| What is causing this ache in my hip? |
Your hip is a weight-bearing joint, and all of your weight above the waistline has to be supported by your hips. Whenever you stand, walk, or run, the weight-bearing joints in your body are subjected to external forces (gravity, heel-strike shock, etc.) and the strain of repetitive motion. A runner, for example, takes an estimated 1500 strides per mile, and a force of 2-3 times the body's weight must be effectively absorbed through the lower extremities with each step. Also, the weight of the body is supported on just one limb through three-quarters of the gait (walking) cycle; during that time, the muscles in your hip must contract to keep your torso from falling to the opposite side.
Because it is a masterpiece of structural design, the human body can usually deal effectively with gravity and heel-strike shock if it is in good health and posturally stable. But if you have slight postural imbalances and/or misalignments, those forces can gradually cause a variety of painful conditions which may affect not only your hip, but anywhere from your knees to low back. Your healthcare professional can determine the cause of your discomfort and recommend treatment.
If both of my hips are doing the same work every day, why does one hurt and not the other?
If traumatic injury (falling on the hip, a car accident, being tackled in a football game, etc.) has been ruled out, and the pain seems to lessen or go away completely when you're resting or "off your feet," you may have a postural imbalance — a foot problem and/or a leg length inequality (LLI) — that could be the cause of your hip pain.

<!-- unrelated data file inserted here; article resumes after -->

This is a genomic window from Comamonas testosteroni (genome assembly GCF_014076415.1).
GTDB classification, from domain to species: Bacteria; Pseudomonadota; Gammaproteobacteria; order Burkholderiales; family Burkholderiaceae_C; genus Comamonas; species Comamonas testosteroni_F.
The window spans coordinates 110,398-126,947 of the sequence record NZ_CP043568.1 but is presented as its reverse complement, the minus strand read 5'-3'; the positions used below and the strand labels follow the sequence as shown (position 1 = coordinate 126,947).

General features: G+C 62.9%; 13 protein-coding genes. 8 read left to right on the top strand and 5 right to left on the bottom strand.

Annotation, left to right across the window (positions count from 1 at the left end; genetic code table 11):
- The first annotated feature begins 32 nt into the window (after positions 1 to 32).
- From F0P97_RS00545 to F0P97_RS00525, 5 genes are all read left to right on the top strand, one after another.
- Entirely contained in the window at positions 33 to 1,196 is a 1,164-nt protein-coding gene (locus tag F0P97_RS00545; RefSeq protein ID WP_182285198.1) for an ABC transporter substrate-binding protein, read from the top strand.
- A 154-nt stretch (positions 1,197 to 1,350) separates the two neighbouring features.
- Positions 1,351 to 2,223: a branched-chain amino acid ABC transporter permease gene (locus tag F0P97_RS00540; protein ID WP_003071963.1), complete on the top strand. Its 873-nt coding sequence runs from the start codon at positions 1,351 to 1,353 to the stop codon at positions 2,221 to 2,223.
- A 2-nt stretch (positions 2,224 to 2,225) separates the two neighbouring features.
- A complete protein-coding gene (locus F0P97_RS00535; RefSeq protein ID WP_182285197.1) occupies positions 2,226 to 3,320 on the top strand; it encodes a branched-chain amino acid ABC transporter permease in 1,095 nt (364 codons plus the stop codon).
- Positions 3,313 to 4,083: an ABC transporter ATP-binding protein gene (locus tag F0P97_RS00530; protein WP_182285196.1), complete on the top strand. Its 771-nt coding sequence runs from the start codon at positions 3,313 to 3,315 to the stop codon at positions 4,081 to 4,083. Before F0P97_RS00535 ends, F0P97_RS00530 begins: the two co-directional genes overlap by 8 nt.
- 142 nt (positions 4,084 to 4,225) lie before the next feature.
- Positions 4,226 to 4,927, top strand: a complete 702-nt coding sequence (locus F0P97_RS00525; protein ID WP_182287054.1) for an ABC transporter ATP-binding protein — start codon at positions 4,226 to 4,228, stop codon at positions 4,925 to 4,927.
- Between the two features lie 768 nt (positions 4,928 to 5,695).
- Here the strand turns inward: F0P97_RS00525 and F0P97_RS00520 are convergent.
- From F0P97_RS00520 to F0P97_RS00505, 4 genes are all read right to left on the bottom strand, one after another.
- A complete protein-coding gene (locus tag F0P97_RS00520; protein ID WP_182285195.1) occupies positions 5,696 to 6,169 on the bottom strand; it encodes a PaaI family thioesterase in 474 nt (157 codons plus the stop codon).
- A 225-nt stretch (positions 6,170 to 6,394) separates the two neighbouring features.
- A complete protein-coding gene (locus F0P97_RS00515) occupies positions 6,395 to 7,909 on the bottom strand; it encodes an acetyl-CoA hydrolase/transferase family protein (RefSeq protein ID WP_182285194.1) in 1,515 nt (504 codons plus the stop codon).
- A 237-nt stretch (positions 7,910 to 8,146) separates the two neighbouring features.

What would a foot problem have to do with hip pain?
The feet are the foundation of your body; they support everything above them, including the hips. Feet function something like the basement in a house: if the basement doesn't support the weight of the floors above it, stress cracks can appear in walls at any level. And feet that aren't properly aligned can contribute to stress pressure at the hip joint.
Your feet also help to protect you against heel-strike shock. Every time the heel of your foot hits the ground, a shock wave travels up through your body, all the way to your head. The healthier and more posturally stable your body is, the more likely this shock is either dissipated or absorbed safely. But if your feet are not in their correct functioning position at all times, more of this shock is allowed to move through the body to weaken other joints — including the hip.
| |How can my healthcare professional help me to get better?
Depending on the diagnosis of your condition, your healthcare professional has treatment programs to help restore your hip to normal function. Along with any determination of the need for rest or other therapies (ice, ultrasound, etc.), a three-step program is often indicated:
Mobilization of the affected joint(s) for proper alignment.
Exercise to build muscle strength and joint stability.
Use of foot orthotics to help restore foot stability and absorb heel-strike shock.
Strengthening hip muscles helps to stabilize the joint and lower the incidence of further serious injury. Custom Orthotics are often popular in restoring structural and functional balance of the legs as you stand, walk, or run. Your Auckland Sports Medicine Podiatrist will select the orthotics best suited for you based on a variety of factors (lifestyle, health, age, weight, etc.).